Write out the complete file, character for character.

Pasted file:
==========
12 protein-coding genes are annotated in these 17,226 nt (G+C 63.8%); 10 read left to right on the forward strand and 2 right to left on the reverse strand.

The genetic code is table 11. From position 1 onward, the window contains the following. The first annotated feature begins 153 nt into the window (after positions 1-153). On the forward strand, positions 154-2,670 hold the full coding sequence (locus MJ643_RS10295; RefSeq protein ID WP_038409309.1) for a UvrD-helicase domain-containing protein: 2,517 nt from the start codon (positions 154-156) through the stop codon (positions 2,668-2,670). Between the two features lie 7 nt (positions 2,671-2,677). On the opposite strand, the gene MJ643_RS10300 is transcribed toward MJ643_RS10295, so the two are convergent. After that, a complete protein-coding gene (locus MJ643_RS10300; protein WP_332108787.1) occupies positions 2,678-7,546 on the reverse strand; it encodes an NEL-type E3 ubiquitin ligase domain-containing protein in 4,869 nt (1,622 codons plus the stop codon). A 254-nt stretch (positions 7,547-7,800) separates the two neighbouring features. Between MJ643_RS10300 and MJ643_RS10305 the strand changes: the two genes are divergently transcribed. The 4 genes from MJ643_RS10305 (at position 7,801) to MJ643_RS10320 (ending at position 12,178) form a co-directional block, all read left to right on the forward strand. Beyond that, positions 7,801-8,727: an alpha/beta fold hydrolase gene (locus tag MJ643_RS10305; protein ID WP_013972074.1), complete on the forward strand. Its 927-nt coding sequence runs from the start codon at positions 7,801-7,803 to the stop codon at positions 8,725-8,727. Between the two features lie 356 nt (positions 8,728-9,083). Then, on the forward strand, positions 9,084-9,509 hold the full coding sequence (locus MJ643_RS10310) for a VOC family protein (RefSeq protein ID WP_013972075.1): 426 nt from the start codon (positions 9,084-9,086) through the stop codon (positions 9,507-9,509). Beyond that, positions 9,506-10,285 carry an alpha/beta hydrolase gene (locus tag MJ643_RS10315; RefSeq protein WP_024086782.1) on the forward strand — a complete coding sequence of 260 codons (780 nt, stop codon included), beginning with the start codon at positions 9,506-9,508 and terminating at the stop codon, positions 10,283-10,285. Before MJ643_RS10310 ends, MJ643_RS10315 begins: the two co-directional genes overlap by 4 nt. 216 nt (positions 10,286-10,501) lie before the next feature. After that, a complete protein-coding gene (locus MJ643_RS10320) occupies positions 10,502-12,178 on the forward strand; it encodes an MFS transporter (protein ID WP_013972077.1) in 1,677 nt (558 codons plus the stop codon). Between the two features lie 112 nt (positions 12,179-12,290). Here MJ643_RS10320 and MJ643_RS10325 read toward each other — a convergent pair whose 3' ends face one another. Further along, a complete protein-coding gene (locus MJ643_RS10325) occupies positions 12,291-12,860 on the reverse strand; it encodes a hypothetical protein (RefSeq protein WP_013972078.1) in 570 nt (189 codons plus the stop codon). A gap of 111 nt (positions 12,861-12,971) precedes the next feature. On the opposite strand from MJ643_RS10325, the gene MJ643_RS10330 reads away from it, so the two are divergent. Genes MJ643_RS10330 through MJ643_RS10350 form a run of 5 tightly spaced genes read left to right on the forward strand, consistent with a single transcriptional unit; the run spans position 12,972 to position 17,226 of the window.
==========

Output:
12 protein-coding genes are annotated in these 17,226 nt (G+C 63.8%); 10 read left to right on the forward strand and 2 right to left on the reverse strand.

The genetic code is table 11. From position 1 onward, the window contains the following. The first annotated feature begins 153 nt into the window (after positions 1-153). On the forward strand, positions 154-2,670 hold the full coding sequence (locus MJ643_RS10295; RefSeq protein ID WP_038409309.1) for a UvrD-helicase domain-containing protein: 2,517 nt from the start codon (positions 154-156) through the stop codon (positions 2,668-2,670). Between the two features lie 7 nt (positions 2,671-2,677). On the opposite strand, the gene MJ643_RS10300 is transcribed toward MJ643_RS10295, so the two are convergent. After that, a complete protein-coding gene (locus MJ643_RS10300; protein WP_332108787.1) occupies positions 2,678-7,546 on the reverse strand; it encodes an NEL-type E3 ubiquitin ligase domain-containing protein in 4,869 nt (1,622 codons plus the stop codon). A 254-nt stretch (positions 7,547-7,800) separates the two neighbouring features. Between MJ643_RS10300 and MJ643_RS10305 the strand changes: the two genes are divergently transcribed. The 4 genes from MJ643_RS10305 (at position 7,801) to MJ643_RS10320 (ending at position 12,178) form a co-directional block, all read left to right on the forward strand. Beyond that, positions 7,801-8,727: an alpha/beta fold hydrolase gene (locus tag MJ643_RS10305; protein ID WP_013972074.1), complete on the forward strand. Its 927-nt coding sequence runs from the start codon at positions 7,801-7,803 to the stop codon at positions 8,725-8,727. Between the two features lie 356 nt (positions 8,728-9,083). Then, on the forward strand, positions 9,084-9,509 hold the full coding sequence (locus MJ643_RS10310) for a VOC family protein (RefSeq protein ID WP_013972075.1): 426 nt from the start codon (positions 9,084-9,086) through the stop codon (positions 9,507-9,509). Beyond that, positions 9,506-10,285 carry an alpha/beta hydrolase gene (locus tag MJ643_RS10315; RefSeq protein WP_024086782.1) on the forward strand — a complete coding sequence of 260 codons (780 nt, stop codon included), beginning with the start codon at positions 9,506-9,508 and terminating at the stop codon, positions 10,283-10,285. Before MJ643_RS10310 ends, MJ643_RS10315 begins: the two co-directional genes overlap by 4 nt. 216 nt (positions 10,286-10,501) lie before the next feature. After that, a complete protein-coding gene (locus MJ643_RS10320) occupies positions 10,502-12,178 on the forward strand; it encodes an MFS transporter (protein ID WP_013972077.1) in 1,677 nt (558 codons plus the stop codon). Between the two features lie 112 nt (positions 12,179-12,290). Here MJ643_RS10320 and MJ643_RS10325 read toward each other — a convergent pair whose 3' ends face one another. Further along, a complete protein-coding gene (locus MJ643_RS10325) occupies positions 12,291-12,860 on the reverse strand; it encodes a hypothetical protein (RefSeq protein WP_013972078.1) in 570 nt (189 codons plus the stop codon). A gap of 111 nt (positions 12,861-12,971) precedes the next feature. On the opposite strand from MJ643_RS10325, the gene MJ643_RS10330 reads away from it, so the two are divergent. Genes MJ643_RS10330 through MJ643_RS10350 form a run of 5 tightly spaced genes read left to right on the forward strand, consistent with a single transcriptional unit; the run spans position 12,972 to position 17,226 of the window.